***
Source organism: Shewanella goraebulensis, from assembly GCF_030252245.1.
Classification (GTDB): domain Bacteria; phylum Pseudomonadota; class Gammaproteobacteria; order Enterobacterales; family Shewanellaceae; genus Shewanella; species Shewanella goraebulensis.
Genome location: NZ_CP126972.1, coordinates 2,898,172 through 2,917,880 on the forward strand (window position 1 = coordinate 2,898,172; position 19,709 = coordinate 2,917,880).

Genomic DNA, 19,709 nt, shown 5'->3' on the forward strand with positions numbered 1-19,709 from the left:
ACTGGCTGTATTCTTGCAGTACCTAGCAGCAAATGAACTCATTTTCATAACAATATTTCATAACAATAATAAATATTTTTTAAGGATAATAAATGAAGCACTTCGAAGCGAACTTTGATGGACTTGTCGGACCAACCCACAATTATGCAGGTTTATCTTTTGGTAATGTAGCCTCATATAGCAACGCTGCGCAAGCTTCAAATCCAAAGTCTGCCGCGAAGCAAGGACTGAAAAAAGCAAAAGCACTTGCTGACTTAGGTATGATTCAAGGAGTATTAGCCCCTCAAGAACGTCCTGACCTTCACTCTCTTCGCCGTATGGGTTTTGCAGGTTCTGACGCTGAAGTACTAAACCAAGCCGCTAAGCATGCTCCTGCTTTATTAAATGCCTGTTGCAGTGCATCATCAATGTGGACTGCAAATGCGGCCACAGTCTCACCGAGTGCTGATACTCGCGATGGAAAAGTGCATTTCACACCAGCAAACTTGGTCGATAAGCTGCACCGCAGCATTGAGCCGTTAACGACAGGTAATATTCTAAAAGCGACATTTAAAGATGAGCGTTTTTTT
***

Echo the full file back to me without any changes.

Source organism: Shewanella goraebulensis, from assembly GCF_030252245.1.
Classification (GTDB): domain Bacteria; phylum Pseudomonadota; class Gammaproteobacteria; order Enterobacterales; family Shewanellaceae; genus Shewanella; species Shewanella goraebulensis.
Genome location: NZ_CP126972.1, coordinates 2,898,172 through 2,917,880 on the forward strand (window position 1 = coordinate 2,898,172; position 19,709 = coordinate 2,917,880).

Genomic DNA, 19,709 nt, shown 5'->3' on the forward strand with positions numbered 1-19,709 from the left:
ACTGGCTGTATTCTTGCAGTACCTAGCAGCAAATGAACTCATTTTCATAACAATATTTCATAACAATAATAAATATTTTTTAAGGATAATAAATGAAGCACTTCGAAGCGAACTTTGATGGACTTGTCGGACCAACCCACAATTATGCAGGTTTATCTTTTGGTAATGTAGCCTCATATAGCAACGCTGCGCAAGCTTCAAATCCAAAGTCTGCCGCGAAGCAAGGACTGAAAAAAGCAAAAGCACTTGCTGACTTAGGTATGATTCAAGGAGTATTAGCCCCTCAAGAACGTCCTGACCTTCACTCTCTTCGCCGTATGGGTTTTGCAGGTTCTGACGCTGAAGTACTAAACCAAGCCGCTAAGCATGCTCCTGCTTTATTAAATGCCTGTTGCAGTGCATCATCAATGTGGACTGCAAATGCGGCCACAGTCTCACCGAGTGCTGATACTCGCGATGGAAAAGTGCATTTCACACCAGCAAACTTGGTCGATAAGCTGCACCGCAGCATTGAGCCGTTAACGACAGGTAATATTCTAAAAGCGACATTTAAAGATGAGCGTTTTTTT